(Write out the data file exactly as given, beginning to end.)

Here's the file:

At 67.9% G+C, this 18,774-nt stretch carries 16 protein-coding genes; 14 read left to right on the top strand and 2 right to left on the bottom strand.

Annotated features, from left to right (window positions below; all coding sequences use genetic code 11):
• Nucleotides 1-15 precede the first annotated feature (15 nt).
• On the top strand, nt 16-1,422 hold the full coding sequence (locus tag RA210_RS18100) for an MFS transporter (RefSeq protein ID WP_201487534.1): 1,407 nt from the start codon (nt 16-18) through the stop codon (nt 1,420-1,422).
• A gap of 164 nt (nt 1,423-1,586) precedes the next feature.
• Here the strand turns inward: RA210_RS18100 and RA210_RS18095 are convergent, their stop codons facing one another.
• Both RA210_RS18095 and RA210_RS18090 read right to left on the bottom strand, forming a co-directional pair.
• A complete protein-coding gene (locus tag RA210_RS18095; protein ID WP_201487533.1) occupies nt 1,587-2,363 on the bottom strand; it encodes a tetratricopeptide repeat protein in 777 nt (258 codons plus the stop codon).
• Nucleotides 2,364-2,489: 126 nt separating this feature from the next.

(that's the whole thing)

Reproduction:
At 67.9% G+C, this 18,774-nt stretch carries 16 protein-coding genes; 14 read left to right on the top strand and 2 right to left on the bottom strand.

Annotated features, from left to right (window positions below; all coding sequences use genetic code 11):
• Nucleotides 1-15 precede the first annotated feature (15 nt).
• On the top strand, nt 16-1,422 hold the full coding sequence (locus tag RA210_RS18100) for an MFS transporter (RefSeq protein ID WP_201487534.1): 1,407 nt from the start codon (nt 16-18) through the stop codon (nt 1,420-1,422).
• A gap of 164 nt (nt 1,423-1,586) precedes the next feature.
• Here the strand turns inward: RA210_RS18100 and RA210_RS18095 are convergent, their stop codons facing one another.
• Both RA210_RS18095 and RA210_RS18090 read right to left on the bottom strand, forming a co-directional pair.
• A complete protein-coding gene (locus tag RA210_RS18095; protein ID WP_201487533.1) occupies nt 1,587-2,363 on the bottom strand; it encodes a tetratricopeptide repeat protein in 777 nt (258 codons plus the stop codon).
• Nucleotides 2,364-2,489: 126 nt separating this feature from the next.